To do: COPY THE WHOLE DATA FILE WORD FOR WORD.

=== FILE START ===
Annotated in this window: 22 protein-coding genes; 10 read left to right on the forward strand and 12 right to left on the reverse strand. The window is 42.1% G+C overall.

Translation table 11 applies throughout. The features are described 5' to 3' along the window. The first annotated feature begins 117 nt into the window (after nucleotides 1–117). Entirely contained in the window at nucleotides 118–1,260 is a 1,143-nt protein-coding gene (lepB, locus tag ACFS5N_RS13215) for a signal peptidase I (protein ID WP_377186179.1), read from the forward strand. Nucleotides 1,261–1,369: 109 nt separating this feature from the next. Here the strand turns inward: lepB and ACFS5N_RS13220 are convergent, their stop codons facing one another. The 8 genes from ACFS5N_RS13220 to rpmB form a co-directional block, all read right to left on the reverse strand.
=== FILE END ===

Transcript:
Annotated in this window: 22 protein-coding genes; 10 read left to right on the forward strand and 12 right to left on the reverse strand. The window is 42.1% G+C overall.

Translation table 11 applies throughout. The features are described 5' to 3' along the window. The first annotated feature begins 117 nt into the window (after nucleotides 1–117). Entirely contained in the window at nucleotides 118–1,260 is a 1,143-nt protein-coding gene (lepB, locus tag ACFS5N_RS13215) for a signal peptidase I (protein ID WP_377186179.1), read from the forward strand. Nucleotides 1,261–1,369: 109 nt separating this feature from the next. Here the strand turns inward: lepB and ACFS5N_RS13220 are convergent, their stop codons facing one another. The 8 genes from ACFS5N_RS13220 to rpmB form a co-directional block, all read right to left on the reverse strand.